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Building a successful massive open online course about multiple sclerosis: a process description

Citation

Claflin, SB and Gates, R and Maher, M and Taylor, BV, Building a successful massive open online course about multiple sclerosis: a process description, Journal of Medical Internet Research, 22, (7) Article e16687. ISSN 1439-4456 (2020) [Refereed Article]


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Copyright Statement

Copyright 2020 Suzi B Claflin, Rachael Gates, Maree Maher, Bruce V Taylor. Licensed under Creative Commons Attribution 4.0 International (CC BY 4.0) https://creativecommons.org/licenses/by/4.0/

DOI: doi:10.2196/16687

Abstract

Background: Over the course of a year, we developed and tested a 6-week massive open online course (MOOC) on multiple sclerosis (MS) in consultation with the MS community. The course targeted the MS community and interested laypeople and was titled Understanding MS. The primary purpose of the course was to improve MS knowledge, health literacy, and resilience among participants. The final version of the MOOC made available for open enrollment was ranked first among all MOOCs released in 2019 (n>2400) based on participant reviews.

Objective: The aim of this study was to present a detailed description and assessment of the development process of the Understanding MS MOOC.

Methods: The development process included a course development focus group; the creation of more than 50 content videos and related text, quizzes, activities, and discussion prompts; the creation of original images and animations; a pilot study; and collaborations with people living with MS, MS nurses, allied health care practitioners, and neurologists and researchers from 4 universities.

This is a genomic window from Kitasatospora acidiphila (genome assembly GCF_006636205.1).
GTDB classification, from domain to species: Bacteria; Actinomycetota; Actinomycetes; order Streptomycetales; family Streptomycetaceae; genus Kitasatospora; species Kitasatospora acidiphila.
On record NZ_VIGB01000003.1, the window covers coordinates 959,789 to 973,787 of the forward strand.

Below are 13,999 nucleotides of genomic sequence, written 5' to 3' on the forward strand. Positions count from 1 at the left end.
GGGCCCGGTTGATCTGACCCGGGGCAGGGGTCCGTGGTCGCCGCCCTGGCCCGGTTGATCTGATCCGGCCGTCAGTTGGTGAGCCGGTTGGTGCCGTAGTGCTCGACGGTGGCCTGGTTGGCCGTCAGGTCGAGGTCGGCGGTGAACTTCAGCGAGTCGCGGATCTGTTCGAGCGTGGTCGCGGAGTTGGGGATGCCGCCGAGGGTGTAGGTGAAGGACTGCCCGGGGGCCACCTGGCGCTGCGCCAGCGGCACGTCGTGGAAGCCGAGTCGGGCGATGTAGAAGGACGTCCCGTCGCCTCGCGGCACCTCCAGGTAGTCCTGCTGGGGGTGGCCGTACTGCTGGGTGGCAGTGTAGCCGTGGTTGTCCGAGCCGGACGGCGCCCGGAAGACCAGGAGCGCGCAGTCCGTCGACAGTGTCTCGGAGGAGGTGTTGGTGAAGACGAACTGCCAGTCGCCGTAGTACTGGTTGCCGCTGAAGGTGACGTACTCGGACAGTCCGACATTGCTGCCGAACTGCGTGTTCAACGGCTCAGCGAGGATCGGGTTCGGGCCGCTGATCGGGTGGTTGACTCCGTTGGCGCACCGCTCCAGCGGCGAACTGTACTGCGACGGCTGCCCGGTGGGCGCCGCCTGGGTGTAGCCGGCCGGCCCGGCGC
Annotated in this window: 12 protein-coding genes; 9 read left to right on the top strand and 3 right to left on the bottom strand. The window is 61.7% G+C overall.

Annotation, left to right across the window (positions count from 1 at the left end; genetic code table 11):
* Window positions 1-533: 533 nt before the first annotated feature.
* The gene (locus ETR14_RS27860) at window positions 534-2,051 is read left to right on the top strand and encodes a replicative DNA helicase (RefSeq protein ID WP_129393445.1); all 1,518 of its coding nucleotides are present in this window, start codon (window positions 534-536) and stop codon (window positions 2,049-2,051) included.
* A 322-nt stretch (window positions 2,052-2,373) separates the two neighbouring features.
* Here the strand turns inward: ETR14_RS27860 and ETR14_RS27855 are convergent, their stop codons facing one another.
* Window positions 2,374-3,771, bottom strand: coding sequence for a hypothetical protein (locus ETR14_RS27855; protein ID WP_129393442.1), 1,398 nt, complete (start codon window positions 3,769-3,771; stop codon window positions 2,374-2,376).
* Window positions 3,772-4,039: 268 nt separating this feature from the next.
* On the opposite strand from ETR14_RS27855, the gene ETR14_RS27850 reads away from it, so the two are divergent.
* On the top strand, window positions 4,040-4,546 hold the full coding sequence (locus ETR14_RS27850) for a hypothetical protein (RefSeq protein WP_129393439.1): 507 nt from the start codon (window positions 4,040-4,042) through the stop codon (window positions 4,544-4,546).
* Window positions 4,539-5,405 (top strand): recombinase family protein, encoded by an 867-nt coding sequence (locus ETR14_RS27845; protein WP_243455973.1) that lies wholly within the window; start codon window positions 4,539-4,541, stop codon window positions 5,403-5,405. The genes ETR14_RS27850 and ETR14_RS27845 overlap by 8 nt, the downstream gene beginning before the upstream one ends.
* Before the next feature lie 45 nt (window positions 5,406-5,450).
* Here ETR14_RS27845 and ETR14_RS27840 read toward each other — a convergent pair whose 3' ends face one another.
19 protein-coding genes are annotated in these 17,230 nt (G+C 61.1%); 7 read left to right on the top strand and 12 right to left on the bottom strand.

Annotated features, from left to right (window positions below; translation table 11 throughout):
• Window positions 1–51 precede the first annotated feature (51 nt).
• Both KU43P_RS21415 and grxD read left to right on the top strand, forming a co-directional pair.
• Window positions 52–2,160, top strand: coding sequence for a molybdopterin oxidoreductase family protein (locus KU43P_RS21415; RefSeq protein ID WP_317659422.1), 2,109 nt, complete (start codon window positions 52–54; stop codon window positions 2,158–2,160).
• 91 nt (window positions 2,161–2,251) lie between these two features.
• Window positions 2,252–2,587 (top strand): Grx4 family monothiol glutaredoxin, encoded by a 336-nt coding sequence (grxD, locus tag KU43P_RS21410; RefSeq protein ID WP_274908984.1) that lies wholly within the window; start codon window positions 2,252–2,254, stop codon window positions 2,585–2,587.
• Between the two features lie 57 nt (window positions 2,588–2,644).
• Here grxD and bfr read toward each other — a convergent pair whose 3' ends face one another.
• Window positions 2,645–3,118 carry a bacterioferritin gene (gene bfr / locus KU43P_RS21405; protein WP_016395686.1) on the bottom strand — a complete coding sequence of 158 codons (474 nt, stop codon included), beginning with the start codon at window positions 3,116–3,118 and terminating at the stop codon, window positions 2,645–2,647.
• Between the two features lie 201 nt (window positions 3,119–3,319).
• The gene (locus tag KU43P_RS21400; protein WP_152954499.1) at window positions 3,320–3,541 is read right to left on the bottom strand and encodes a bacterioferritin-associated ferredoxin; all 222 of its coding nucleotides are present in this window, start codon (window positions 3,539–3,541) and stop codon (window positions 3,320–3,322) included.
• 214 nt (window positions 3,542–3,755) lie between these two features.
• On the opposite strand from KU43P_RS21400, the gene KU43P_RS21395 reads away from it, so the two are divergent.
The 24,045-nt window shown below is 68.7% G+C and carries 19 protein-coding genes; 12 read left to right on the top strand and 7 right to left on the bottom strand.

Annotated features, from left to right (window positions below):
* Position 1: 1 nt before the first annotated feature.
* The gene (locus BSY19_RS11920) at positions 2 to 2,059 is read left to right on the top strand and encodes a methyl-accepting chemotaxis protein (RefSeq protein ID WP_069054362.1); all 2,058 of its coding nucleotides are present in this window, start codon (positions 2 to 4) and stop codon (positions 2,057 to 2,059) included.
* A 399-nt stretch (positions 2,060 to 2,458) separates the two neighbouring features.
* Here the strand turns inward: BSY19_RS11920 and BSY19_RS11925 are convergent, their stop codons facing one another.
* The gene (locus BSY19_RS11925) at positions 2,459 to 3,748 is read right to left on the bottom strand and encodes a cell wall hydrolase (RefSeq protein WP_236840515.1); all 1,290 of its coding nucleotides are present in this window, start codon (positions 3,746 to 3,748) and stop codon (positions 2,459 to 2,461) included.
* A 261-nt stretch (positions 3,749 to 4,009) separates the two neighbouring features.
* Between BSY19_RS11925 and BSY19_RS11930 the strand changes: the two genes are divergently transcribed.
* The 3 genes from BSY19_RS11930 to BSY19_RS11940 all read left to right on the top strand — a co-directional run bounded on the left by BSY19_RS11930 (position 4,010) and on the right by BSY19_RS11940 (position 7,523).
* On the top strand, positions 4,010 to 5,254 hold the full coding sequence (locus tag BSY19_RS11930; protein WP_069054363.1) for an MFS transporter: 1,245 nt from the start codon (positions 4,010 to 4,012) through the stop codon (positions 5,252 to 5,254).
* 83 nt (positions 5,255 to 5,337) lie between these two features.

Results: Overall, the process was efficient and effective. With a few small changes, we recommend this approach to those seeking to develop a similar course. This process led to the development of a highly reviewed MOOC with excellent user satisfaction.

Conclusions: We identified 5 key lessons from this process: (1) community support is essential, (2) stakeholder involvement improves content quality, (3) plan for research from the beginning, (4) coordination between the academic lead and project manager team ensures a consistent voice, and (5) a network of collaborators is a key resource.

Item Details

Item Type:Refereed Article
Keywords:health education, multiple sclerosis
Research Division:Biomedical and Clinical Sciences
Research Group:Neurosciences
Research Field:Central nervous system
Objective Division:Health
Objective Group:Clinical health
Objective Field:Clinical health not elsewhere classified
UTAS Author:Claflin, SB (Dr Suzi Claflin)
UTAS Author:Gates, R (Ms Rachael Gates)
UTAS Author:Taylor, BV (Professor Bruce Taylor)
ID Code:140400
Year Published:2020
Web of Science® Times Cited:2
Deposited By:Menzies Institute for Medical Research
Deposited On:2020-08-13
Last Modified:2020-09-03
Downloads:8 View Download Statistics

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